By know we’ve all become familiar with Christian “peace” activists in the West who affirm Israel’s right to exist, but just can’t stand it when Israel defends that right. They condemn virtually every method Israel uses to defend its citizens from terror attacks. Everything Israelis do is tragic, wrong or downright evil.
Targeted assassinations of leaders of terrorist networks? Awful!
Imprisoning terrorists? How repugnant!
A security barrier to stop terror attacks from the West Bank? Terrible!
Arresting, detaining and imprisoning teenagers who throw rocks at Israeli cars on highways? An outrage!
Building homes for Jews in the West Bank when Arab and Muslim leaders refuse to negotiate a land for peace settlement after the Six Day War? Sinful!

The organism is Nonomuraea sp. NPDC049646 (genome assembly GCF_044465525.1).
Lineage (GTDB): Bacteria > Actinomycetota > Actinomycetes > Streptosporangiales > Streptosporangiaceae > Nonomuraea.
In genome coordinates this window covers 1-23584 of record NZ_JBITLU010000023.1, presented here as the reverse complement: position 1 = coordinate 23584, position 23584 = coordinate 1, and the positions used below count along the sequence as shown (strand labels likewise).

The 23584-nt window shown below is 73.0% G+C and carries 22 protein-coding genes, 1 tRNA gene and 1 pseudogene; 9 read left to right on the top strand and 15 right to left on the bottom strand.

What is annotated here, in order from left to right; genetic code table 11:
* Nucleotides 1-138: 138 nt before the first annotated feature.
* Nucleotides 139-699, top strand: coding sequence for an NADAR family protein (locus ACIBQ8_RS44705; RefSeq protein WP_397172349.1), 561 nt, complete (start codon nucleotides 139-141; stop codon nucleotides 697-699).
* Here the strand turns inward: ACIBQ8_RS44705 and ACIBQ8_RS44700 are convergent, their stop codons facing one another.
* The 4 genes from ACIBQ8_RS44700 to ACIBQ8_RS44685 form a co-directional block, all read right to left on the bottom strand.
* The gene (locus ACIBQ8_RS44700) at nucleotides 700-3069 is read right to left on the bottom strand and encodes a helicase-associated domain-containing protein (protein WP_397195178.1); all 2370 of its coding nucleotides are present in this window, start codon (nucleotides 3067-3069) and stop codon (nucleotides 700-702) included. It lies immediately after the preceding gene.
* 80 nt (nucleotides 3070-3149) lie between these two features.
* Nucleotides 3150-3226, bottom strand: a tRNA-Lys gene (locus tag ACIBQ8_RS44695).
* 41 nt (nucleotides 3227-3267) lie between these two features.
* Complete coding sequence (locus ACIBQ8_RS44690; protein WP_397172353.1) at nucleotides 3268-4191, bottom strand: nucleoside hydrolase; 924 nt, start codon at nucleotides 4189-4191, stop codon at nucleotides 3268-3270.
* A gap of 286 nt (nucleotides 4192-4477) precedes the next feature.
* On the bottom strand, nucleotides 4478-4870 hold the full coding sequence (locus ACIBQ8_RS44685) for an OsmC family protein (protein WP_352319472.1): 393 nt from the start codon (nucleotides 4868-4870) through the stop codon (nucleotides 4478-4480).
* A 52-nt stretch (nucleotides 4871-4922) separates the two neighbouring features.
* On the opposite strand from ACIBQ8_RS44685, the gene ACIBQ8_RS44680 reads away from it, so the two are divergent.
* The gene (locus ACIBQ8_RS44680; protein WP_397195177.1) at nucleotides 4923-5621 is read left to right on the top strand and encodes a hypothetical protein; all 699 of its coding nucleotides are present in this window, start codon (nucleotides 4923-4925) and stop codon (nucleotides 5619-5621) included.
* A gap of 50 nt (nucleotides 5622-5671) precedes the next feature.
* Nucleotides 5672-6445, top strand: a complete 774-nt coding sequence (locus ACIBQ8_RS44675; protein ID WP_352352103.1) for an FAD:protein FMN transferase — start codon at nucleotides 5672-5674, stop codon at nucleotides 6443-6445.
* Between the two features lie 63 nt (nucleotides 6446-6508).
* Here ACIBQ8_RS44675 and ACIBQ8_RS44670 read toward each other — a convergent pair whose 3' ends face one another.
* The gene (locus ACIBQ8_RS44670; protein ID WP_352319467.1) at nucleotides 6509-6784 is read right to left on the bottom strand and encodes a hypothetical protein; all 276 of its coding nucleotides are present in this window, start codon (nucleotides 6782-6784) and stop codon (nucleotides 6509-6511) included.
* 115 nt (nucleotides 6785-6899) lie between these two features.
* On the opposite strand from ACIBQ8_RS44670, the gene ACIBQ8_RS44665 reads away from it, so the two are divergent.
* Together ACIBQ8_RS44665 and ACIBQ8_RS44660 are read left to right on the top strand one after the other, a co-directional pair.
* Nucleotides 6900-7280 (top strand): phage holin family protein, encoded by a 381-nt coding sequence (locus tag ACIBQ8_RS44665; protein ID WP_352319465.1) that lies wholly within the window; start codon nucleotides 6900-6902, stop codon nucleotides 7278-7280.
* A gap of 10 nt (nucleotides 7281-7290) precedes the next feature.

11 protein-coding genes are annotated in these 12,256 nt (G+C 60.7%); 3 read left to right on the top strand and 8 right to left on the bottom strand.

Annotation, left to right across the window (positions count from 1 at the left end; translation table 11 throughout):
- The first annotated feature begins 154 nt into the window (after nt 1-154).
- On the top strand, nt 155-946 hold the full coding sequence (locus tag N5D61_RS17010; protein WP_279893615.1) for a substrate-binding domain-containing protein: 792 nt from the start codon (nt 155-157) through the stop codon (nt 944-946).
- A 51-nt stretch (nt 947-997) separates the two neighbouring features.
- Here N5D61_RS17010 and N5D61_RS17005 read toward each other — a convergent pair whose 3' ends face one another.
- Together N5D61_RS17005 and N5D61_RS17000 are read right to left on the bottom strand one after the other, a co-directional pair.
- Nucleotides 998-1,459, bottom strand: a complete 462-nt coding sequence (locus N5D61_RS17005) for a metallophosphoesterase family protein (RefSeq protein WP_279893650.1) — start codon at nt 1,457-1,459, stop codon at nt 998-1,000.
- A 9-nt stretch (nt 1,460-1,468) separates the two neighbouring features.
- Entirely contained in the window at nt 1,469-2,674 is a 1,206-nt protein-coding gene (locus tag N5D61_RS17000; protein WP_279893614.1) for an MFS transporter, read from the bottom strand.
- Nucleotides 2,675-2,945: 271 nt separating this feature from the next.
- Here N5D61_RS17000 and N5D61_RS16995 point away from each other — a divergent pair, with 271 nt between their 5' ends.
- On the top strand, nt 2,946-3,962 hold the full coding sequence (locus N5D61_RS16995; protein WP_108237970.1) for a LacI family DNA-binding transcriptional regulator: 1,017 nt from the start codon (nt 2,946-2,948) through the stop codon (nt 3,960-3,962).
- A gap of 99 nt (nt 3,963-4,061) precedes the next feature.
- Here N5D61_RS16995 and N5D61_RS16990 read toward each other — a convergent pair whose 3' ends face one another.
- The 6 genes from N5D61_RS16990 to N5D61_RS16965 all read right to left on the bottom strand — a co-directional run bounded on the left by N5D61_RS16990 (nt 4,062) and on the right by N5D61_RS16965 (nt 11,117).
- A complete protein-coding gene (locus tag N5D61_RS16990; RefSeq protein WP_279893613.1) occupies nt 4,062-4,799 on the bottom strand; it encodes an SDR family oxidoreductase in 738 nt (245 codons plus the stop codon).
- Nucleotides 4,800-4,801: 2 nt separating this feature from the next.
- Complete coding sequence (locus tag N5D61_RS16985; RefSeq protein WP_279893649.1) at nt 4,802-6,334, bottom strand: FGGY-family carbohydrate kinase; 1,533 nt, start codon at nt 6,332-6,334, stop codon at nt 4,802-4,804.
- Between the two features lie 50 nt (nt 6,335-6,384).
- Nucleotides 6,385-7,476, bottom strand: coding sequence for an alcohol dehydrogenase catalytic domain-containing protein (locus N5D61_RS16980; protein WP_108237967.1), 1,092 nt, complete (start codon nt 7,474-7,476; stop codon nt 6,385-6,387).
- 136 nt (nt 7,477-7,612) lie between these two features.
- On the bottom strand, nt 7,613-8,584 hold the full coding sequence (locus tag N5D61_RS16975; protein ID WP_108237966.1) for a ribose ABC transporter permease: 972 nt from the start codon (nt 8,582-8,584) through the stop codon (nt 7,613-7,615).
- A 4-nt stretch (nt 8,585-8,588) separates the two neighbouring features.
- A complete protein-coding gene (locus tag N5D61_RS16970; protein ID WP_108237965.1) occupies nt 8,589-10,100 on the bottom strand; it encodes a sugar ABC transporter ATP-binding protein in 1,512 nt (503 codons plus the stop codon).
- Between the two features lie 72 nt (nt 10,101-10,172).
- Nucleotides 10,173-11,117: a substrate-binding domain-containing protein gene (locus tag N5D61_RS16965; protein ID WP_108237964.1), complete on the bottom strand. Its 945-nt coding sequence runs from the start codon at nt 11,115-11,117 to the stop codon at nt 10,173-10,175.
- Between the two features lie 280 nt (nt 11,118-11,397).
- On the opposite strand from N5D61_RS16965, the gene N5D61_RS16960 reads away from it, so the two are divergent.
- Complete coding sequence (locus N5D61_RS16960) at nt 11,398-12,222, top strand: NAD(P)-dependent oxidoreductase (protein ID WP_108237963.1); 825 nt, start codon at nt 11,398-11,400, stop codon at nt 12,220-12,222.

And while we’re at it, winning the Six Day War? How dare they?
Israelis simply can’t catch a break. When they do nice things, like provide emergency medical care to faraway countries dealing with the after effects of a tropical storm, tsunami or earthquake, or respect the rights of gays and lesbians, they are just trying to obscure the rest of the world from the evil nature of their country. (They’re sneaky that way.)
These same “peace” activists can’t seem to bring themselves to condemn people, Palestinians especially, who express and act on the desire to destroy the Jewish state and deprive Jews of their right to self-determination. Nothing the Palestinians do is worthy of a full-throated condemnation.
Defaming Jews from the minbar at Al Aqsa Mosque? Why bring that up?